It is into this hermeneutical darkness that the present project hopes to shed light borrowed from biblical theology itself. It is true that if the evangelical reads Jesus and the Gospels with the same linguistic expectations as one would read Paul or Peter, then the temptation described above to despair of canonical unity and scriptural inspiration will be a difficult hurdle to overcome. Christ and the Gospel writers do not speak to the nature of Scripture in the same way as the epistles. One is hard pressed to find Jesus and the Evangelists conveying Scripture’s metaphysical identity in a didactic manner. Jesus and the apostles have just as convictional a doctrine of Scripture, but it will be discovered only if one reads the Gospels within their own canonical horizon and covenantal context. Click To Tweet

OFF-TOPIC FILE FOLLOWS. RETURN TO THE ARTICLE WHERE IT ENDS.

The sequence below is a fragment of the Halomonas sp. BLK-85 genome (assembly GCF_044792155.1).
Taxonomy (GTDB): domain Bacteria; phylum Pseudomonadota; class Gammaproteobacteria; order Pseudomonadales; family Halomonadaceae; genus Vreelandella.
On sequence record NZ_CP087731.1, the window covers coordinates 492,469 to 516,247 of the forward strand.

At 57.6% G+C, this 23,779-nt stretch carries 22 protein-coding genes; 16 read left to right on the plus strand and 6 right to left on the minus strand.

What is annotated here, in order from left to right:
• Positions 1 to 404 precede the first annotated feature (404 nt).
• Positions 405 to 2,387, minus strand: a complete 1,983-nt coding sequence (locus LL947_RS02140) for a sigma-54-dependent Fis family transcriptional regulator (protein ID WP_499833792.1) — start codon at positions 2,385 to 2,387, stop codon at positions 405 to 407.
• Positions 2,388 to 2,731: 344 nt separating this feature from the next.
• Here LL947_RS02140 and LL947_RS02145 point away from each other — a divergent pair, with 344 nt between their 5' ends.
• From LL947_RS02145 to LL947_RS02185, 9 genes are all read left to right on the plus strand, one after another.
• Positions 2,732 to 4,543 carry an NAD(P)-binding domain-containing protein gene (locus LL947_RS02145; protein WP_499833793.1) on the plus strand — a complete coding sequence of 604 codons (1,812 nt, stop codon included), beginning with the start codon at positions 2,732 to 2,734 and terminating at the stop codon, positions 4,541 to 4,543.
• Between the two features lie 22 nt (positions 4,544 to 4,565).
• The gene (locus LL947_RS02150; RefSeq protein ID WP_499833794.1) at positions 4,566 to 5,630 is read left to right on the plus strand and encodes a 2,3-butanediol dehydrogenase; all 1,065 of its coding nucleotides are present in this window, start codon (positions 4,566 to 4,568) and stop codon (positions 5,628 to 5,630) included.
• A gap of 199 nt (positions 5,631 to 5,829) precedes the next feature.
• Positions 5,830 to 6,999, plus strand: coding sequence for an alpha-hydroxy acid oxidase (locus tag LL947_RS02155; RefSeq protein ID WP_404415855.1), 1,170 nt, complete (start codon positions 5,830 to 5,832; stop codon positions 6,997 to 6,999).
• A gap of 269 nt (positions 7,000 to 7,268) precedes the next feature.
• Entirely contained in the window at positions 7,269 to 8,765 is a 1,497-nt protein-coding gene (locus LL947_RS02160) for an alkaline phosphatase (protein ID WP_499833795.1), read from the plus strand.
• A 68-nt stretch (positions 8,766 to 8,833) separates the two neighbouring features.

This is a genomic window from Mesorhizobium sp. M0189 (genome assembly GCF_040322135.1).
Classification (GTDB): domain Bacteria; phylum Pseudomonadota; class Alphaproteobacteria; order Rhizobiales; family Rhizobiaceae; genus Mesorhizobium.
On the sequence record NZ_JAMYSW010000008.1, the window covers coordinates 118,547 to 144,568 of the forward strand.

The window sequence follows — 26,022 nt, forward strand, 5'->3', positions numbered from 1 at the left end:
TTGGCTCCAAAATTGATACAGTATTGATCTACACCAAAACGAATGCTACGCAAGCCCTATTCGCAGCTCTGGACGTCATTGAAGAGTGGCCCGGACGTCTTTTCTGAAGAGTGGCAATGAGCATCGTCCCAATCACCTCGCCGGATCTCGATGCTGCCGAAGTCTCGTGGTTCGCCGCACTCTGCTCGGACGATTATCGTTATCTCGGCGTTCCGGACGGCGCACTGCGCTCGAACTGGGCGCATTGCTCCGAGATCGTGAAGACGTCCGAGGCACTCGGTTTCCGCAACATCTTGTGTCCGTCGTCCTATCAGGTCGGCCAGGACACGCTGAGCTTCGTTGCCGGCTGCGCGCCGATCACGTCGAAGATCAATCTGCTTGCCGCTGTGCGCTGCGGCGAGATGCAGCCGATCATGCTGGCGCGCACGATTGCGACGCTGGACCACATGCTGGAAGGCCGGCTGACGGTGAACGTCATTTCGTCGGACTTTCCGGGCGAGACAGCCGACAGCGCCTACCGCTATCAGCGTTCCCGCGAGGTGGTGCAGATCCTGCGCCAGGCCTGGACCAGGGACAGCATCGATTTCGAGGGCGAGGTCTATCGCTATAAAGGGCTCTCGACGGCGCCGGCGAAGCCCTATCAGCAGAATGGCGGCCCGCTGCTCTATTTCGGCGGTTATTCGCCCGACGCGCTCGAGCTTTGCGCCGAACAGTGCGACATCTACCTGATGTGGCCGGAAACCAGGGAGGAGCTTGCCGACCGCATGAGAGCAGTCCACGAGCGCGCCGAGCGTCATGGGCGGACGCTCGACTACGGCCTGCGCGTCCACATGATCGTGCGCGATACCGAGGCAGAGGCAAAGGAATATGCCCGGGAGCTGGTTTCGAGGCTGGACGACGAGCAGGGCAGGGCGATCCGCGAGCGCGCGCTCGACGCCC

The relative (though not absolute) absence of direct reflection on Scripture’s ontology by Jesus and the Gospel writers, however, need not tempt the evangelical to despair or retreat into canonical discontinuity. For this study will argue that Jesus and the apostles have just as convictional a doctrine of Scripture, but it will be discovered only if one reads the Gospels within their own canonical horizon and covenantal context. The nature of Scripture that Jesus and the Gospel writers presuppose may not be addressed directly, but manifests itself powerfully when one reads the words of Jesus and the Gospel writers within the Old Testament’s promise–fulfilment pattern and typological tapestry.